That carbohydrates are the most important source of energy for athletes is actually beyond question. Nevertheless, voices are raised again and again, which praise the so-called “low-carb”. There are many different names and types of low-carb, including some for athletes.
Basically, it is usually wrong to classify a thing as perfectly good or bad. Rather, one should always deal with it critically.
Some more myths around sports nutrition are revealed by Robert Gorgos in an article on our
Thus, there are also situations for athletes in which low-carb training sessions are useful, for example. to train the fat metabolism. Nevertheless: According to current knowledge, the training and competition goals of athletes are generally not compatible with a low-carb orientation.
In order to withstand the training loads, to regenerate properly and to be able to call up performance, there is no way around an adequate supply of carbohydrates in sports.
An undersupply of energy can have serious consequences (not only) for athletes. If too few carbohydrates are consumed, this can lead, for example, to an increased risk of injury, weakened immune defenses, concentration problems, hormonal imbalances and developmental and growth disorders. A drop in performance is also to be expected – demonstrably.
You can read more about this topic HERE read.
In the course of a simulated eleven-day training camp, for example. investigated what effects the composition of a diet had on the athletic resilience of athletes. It became apparent that when a high-carbohydrate diet (8.5g per kg of body weight) was consumed, the athletes’ exercise capacity (measured in running units) deteriorated by around 3%. In contrast, a lower-carbohydrate diet (8.5g per kg body weight) reduced exercise capacity by about 7%. So the risk of exercise overload can increase if carbohydrate intake is too low.
In addition to a drop in performance, other signs of overexertion were evident, including mood swings. Again, differences were found between the two diets. A higher intake of carbohydrates appeared to reduce, but not prevent, the frequency of mood swings.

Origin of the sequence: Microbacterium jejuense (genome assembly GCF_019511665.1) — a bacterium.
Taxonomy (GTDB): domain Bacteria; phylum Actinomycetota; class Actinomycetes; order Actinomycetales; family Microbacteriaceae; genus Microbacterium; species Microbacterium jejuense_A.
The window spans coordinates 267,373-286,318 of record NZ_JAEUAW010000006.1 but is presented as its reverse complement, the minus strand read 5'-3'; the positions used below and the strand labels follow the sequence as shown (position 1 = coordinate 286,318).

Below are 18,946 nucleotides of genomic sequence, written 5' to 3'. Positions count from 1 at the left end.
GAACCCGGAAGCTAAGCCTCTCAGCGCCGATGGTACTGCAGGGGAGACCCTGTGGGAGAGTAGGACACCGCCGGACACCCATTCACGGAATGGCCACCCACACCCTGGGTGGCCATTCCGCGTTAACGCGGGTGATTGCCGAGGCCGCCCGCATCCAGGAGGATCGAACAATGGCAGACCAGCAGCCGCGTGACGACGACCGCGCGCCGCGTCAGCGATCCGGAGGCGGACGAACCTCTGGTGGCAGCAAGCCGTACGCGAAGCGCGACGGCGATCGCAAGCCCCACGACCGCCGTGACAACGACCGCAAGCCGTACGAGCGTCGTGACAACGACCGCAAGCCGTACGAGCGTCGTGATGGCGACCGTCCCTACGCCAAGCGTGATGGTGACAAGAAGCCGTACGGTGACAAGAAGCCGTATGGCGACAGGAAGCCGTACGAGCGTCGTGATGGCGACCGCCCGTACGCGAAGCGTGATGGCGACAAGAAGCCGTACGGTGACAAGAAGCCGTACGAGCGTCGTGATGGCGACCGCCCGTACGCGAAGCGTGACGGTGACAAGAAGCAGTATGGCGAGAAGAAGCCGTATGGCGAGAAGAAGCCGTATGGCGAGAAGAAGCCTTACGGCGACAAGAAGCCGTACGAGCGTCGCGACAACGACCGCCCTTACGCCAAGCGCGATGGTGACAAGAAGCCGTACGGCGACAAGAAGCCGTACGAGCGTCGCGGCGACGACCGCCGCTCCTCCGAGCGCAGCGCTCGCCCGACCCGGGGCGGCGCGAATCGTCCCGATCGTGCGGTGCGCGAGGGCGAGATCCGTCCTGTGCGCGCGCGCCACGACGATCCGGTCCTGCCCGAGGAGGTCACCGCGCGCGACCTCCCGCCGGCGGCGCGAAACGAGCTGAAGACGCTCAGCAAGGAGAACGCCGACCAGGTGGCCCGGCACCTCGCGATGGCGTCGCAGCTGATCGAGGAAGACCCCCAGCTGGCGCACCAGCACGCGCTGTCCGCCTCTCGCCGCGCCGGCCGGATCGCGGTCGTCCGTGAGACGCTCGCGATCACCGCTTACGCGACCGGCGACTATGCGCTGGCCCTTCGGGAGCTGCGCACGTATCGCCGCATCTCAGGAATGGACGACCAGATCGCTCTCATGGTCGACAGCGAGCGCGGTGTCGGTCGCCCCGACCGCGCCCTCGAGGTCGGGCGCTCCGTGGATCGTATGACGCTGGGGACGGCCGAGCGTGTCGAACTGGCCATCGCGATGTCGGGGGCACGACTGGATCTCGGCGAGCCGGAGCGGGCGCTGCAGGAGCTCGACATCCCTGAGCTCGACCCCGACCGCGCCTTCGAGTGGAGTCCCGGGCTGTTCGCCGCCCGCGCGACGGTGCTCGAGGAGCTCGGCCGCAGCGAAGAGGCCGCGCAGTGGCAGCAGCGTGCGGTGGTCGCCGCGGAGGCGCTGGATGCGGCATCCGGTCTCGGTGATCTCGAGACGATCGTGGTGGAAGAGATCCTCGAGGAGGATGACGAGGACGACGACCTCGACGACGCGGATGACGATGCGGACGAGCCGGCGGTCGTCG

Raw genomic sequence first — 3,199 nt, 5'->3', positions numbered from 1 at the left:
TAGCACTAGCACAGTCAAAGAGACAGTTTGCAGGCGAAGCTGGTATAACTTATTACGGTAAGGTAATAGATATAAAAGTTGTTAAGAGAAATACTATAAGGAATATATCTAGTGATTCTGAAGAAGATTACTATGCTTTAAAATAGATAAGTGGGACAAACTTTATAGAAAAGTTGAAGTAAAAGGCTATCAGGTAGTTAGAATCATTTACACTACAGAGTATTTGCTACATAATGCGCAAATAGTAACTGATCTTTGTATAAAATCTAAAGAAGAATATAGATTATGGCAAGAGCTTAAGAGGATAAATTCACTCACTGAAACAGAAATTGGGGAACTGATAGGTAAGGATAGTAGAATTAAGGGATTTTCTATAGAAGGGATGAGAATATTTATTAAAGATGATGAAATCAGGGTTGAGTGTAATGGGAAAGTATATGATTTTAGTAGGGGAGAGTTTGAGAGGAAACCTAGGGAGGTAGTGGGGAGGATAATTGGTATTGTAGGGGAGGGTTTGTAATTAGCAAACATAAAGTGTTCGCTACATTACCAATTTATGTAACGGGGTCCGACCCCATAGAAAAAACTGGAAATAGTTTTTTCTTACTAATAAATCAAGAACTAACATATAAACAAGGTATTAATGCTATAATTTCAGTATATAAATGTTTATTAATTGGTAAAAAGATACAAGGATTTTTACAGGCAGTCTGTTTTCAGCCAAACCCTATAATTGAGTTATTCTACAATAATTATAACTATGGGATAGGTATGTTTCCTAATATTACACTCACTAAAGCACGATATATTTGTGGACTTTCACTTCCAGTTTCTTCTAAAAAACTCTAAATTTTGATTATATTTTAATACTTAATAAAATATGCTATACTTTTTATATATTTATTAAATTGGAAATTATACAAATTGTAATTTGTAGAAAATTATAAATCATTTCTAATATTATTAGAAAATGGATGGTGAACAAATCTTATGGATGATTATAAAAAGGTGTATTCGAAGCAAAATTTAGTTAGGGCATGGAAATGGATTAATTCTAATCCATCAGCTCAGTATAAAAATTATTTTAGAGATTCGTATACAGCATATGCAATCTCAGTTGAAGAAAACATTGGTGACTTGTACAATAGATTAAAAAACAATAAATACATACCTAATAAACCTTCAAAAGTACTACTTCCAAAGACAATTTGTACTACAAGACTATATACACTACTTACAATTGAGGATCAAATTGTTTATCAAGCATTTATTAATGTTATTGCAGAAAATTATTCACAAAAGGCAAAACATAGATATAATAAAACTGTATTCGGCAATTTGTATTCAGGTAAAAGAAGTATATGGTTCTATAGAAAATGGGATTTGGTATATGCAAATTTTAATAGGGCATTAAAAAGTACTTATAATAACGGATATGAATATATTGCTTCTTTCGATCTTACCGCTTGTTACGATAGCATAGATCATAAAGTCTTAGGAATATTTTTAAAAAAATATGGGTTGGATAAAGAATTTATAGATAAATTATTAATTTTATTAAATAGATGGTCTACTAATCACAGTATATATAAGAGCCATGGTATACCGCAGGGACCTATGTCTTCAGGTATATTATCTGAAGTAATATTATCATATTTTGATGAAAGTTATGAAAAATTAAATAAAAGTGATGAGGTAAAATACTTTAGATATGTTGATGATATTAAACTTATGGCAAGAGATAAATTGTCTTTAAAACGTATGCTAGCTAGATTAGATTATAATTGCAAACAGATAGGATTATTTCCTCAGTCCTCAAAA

The need for carbohydrates generally increases in direct proportion to the duration and intensity of training. The longer and more strenuous the load, the more glycogen stores of muscle and liver are emptied. To fill these again, carbohydrates must be supplied.
For an occasionally active person, who does a casual workout now and then, it is sufficient to cover about 45-55% of the daily calories in the form of carbohydrates. For athletes, however, the intake should be significantly higher: Endurance athletes should cover 55-65% of the daily calories supplied by carbohydrates. This corresponds to an intake of 5-8g of carbohydrates per kg of body weight (CHO/kg bw).
|Athlete 75kg||Athlete 55kg|
|5g per kg KG = 375g||5g per kg KG= 275g|
|8g per kg KG= 600g||8g per kg KG= 440g|
|Carbohydrate intake between 375g and 600g per day||Carbohydrate intake between 275 and 440g per day|
The intake recommendation increases when the athlete is in an intensive training or competition phase. Here the values increase to 8-10g CHO/kg bw.
|Athlete 75kg||Athlete 55kg|
|8g per kg KG= 600g||8g per kg KG= 440g|
|10g per kg KG= 750g||10g/kg bw= 550g|
|Carbohydrate intake between 600 and 750g per day||Carbohydrate intake between 440 and 550g per day|
Not all carbohydrates are processed by the body in the same way. If you add carbohydrates during exercise, some are used more quickly than others.
Quickly used can be, for example: Glucose, sucrose, maltose, lactose, maltodextrin and amylopectin. Slower available are e.g.: Fructose, galactose, isomaltulose or amylose.
Why, for example, is fructose not as readily available to muscle as glucose?